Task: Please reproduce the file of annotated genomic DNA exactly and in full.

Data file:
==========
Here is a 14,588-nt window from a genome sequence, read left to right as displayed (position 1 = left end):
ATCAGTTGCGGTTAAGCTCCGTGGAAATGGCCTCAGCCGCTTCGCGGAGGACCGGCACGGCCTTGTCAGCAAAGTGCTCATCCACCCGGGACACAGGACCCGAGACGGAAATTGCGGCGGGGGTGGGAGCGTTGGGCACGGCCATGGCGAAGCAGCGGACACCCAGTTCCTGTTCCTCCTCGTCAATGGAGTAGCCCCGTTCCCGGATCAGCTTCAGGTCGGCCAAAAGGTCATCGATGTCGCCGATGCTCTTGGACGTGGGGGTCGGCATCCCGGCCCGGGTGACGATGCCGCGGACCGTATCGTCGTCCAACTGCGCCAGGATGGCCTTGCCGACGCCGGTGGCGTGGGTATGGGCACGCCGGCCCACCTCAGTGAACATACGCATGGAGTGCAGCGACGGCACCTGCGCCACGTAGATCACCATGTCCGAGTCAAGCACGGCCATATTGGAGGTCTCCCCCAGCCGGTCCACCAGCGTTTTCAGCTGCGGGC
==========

Here is a 14,588-nt window from a genome sequence, read left to right as displayed (position 1 = left end):
ATCAGTTGCGGTTAAGCTCCGTGGAAATGGCCTCAGCCGCTTCGCGGAGGACCGGCACGGCCTTGTCAGCAAAGTGCTCATCCACCCGGGACACAGGACCCGAGACGGAAATTGCGGCGGGGGTGGGAGCGTTGGGCACGGCCATGGCGAAGCAGCGGACACCCAGTTCCTGTTCCTCCTCGTCAATGGAGTAGCCCCGTTCCCGGATCAGCTTCAGGTCGGCCAAAAGGTCATCGATGTCGCCGATGCTCTTGGACGTGGGGGTCGGCATCCCGGCCCGGGTGACGATGCCGCGGACCGTATCGTCGTCCAACTGCGCCAGGATGGCCTTGCCGACGCCGGTGGCGTGGGTATGGGCACGCCGGCCCACCTCAGTGAACATACGCATGGAGTGCAGCGACGGCACCTGCGCCACGTAGATCACCATGTCCGAGTCAAGCACGGCCATATTGGAGGTCTCCCCCAGCCGGTCCACCAGCGTTTTCAGCTGCGGGC